UK public finances going through a sunny spell. Lowest financial YTD borrowing since 2007 (£32.5bn). On track for lower than OBR forecast. pic.twitter.com/iUVkg7H9f5— Rupert Seggins (@Rupert_Seggins) October 20, 2017
It should be noted that although the recent borrowing figures are undershooting estimates, the OBR believes that much of the damage will be done on public finances in the second half of the financial year.
Let's have a quick look at what the experts are saying in reaction to today's figures.
EY ITEM Club chief economic advisor Howard Archer believes that it is "very welcome news" for the Chancellor.
"The much better-than-expected public finances over the first half of 2017/18 gives the Chancellor appreciable room for manoeuvre in November’s budget.
"However, the Chancellor is hampered by the news that the Office for Budget Responsibility will “significantly” downgrade its assumptions for UK productivity growth over the next five years in its forecasts for the budget on 22 November. This will weigh down markedly on the OBR’s forecasts for UK GDP growth and expected budget deficits."
Pantheon Macro's UK economist Samuel Tombs provides a more sober reading of today's figures.
He argues that the chancellor will not loosen the purse strings in case of a damaging hard Brexit.
"Even so, borrowing now appears to be on track to come in at about £48B this fiscal year, £10B or so below the OBR’s March forecast. The OBR, however, likely will downgrade in forecasts for productivity, countering the beneficial impact of this year’s borrowing undershoot in future years.
"The Chancellor, therefore, is unlikely to soften the existing plans in next month’s Budget enough to prevent the fiscal consolidation from intensifying next year."
Government borrowing snap reaction
UK's public finances in the financial year to September. Taxes, spending & borrowing. In one handy chart. pic.twitter.com/wHpPsaxD62— Rupert Seggins (@Rupert_Seggins) October 20, 2017
I've also just spotted that August's borrowing figure of £5.7bn has been revised down by the ONS to £4.7bn. That's quite a lot to find down the side of the sofa.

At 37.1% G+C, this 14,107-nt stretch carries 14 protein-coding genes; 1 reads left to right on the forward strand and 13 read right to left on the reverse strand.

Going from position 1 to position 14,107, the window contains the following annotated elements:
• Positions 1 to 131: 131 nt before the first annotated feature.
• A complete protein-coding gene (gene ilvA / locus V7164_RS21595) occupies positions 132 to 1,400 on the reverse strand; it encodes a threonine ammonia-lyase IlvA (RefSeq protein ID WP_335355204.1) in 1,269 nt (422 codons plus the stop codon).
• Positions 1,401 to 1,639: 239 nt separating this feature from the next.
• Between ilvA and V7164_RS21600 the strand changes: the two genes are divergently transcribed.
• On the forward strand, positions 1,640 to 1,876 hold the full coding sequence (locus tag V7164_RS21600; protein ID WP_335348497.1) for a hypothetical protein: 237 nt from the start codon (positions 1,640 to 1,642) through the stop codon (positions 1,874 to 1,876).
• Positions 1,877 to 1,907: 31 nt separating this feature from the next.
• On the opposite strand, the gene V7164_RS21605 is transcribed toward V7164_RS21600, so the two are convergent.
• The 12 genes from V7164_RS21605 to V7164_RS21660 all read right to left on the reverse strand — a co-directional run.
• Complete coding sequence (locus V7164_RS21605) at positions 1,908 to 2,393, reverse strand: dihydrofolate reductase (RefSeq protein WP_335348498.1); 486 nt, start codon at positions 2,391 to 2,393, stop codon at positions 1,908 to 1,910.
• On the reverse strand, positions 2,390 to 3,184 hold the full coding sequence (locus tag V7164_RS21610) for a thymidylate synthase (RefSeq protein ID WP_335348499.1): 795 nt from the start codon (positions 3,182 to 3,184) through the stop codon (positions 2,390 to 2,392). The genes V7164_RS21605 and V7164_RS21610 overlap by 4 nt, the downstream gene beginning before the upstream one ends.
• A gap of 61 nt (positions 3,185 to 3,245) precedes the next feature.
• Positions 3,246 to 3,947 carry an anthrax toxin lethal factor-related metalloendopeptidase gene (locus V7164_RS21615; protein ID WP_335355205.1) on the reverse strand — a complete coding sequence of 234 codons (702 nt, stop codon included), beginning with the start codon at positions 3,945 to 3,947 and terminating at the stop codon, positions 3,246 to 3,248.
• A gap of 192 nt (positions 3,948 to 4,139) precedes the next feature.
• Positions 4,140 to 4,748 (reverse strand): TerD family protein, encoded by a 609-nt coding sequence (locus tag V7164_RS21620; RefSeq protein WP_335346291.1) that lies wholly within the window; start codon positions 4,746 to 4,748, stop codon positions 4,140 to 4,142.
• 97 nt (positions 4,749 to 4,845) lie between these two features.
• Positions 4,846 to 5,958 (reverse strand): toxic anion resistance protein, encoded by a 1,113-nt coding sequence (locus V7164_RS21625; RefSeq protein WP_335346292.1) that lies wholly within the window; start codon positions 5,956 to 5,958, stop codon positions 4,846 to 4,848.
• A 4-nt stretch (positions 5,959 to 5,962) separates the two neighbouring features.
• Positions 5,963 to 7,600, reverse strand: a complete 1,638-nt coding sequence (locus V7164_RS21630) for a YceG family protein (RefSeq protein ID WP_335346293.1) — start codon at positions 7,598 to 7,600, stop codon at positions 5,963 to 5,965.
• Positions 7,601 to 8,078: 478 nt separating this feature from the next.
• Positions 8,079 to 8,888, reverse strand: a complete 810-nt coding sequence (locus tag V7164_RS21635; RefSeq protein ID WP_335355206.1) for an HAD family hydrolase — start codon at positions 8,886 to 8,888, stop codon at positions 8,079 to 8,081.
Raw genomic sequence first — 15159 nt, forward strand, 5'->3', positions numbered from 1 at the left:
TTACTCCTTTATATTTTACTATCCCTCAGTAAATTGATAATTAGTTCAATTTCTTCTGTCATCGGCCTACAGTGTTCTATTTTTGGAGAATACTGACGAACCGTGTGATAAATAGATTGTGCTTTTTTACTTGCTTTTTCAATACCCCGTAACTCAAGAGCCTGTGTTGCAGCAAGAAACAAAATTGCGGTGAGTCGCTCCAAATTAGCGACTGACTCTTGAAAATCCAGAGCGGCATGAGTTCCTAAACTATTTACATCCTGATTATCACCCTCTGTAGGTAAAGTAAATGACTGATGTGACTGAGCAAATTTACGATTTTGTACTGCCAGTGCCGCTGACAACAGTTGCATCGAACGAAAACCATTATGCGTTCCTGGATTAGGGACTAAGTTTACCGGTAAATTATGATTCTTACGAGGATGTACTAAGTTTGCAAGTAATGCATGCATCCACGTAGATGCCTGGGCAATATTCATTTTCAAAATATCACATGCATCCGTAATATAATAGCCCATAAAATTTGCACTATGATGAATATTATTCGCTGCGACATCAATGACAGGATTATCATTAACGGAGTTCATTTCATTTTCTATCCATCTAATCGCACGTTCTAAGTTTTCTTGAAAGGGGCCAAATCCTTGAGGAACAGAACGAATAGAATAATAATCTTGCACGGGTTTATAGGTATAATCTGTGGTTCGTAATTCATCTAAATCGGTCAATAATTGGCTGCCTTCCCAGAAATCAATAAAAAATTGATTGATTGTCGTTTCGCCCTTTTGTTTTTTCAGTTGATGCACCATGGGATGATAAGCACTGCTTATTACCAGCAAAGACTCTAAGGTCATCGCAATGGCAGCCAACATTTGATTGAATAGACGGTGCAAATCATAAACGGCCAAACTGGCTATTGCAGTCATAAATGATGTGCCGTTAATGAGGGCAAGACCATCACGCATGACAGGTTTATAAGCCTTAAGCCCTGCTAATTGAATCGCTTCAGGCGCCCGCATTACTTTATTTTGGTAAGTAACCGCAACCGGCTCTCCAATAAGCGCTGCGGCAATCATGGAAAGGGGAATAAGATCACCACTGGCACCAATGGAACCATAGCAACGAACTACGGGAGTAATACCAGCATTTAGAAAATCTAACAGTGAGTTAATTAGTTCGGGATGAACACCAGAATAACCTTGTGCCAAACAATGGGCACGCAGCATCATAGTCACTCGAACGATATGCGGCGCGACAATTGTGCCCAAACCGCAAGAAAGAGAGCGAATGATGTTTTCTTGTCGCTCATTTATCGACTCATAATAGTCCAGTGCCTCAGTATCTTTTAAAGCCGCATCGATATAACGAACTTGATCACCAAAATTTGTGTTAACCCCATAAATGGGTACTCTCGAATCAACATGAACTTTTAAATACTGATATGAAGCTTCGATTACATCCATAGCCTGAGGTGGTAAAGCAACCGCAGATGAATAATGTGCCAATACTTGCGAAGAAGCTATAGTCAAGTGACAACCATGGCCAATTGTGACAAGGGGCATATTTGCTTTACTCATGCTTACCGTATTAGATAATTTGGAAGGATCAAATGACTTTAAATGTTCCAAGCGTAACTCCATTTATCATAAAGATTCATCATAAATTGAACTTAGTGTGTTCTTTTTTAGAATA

Today's figures mean that if the current trend continues, government borrowing will come in about £16bn less than the OBR's forecast, according to Capital Economics UK economist Paul Hollingsworth. Time to loosen the purse strings Mr Hammond?
Not yet, says Mr Hollingsworth.
"After all, the OBR expected the deterioration in the public finances to be back-loaded this year, reflecting the unwinding of a number of temporary factors.
"Moreover, it looks set to revise down its assumptions about productivity and the economy’s potential to grow in its November forecasts, which is likely to significantly reduce the room the Chancellor left himself against his fiscal targets. As a result, this is likely to constrain the Chancellor’s ability to provide big giveaways in the very near term."
Government borrowing release key takeaways
- Public sector borrowing nudged up to £5.9bn in September, below economists' expectations. Borrowing decreased by £0.7bn compared to last year and was the lowest September net borrowing since 2007.
- Government borrowing in the financial year to date is at its lowest since the financial crisis.
- Borrowing so far this financial year decreased by £2.5bn to £32.5bn compared to last year, providing Chancellor Philip Hammond with more wriggle room in next month's Budget.
Public sector borrowing comes in lower than expected; Chancellor will have more wiggle room in Budget
Public sector borrowing nudged up to £5.9bn in September but came in lower than expected to provide Chancellor Philip Hammond more wriggle room in next month's Budget.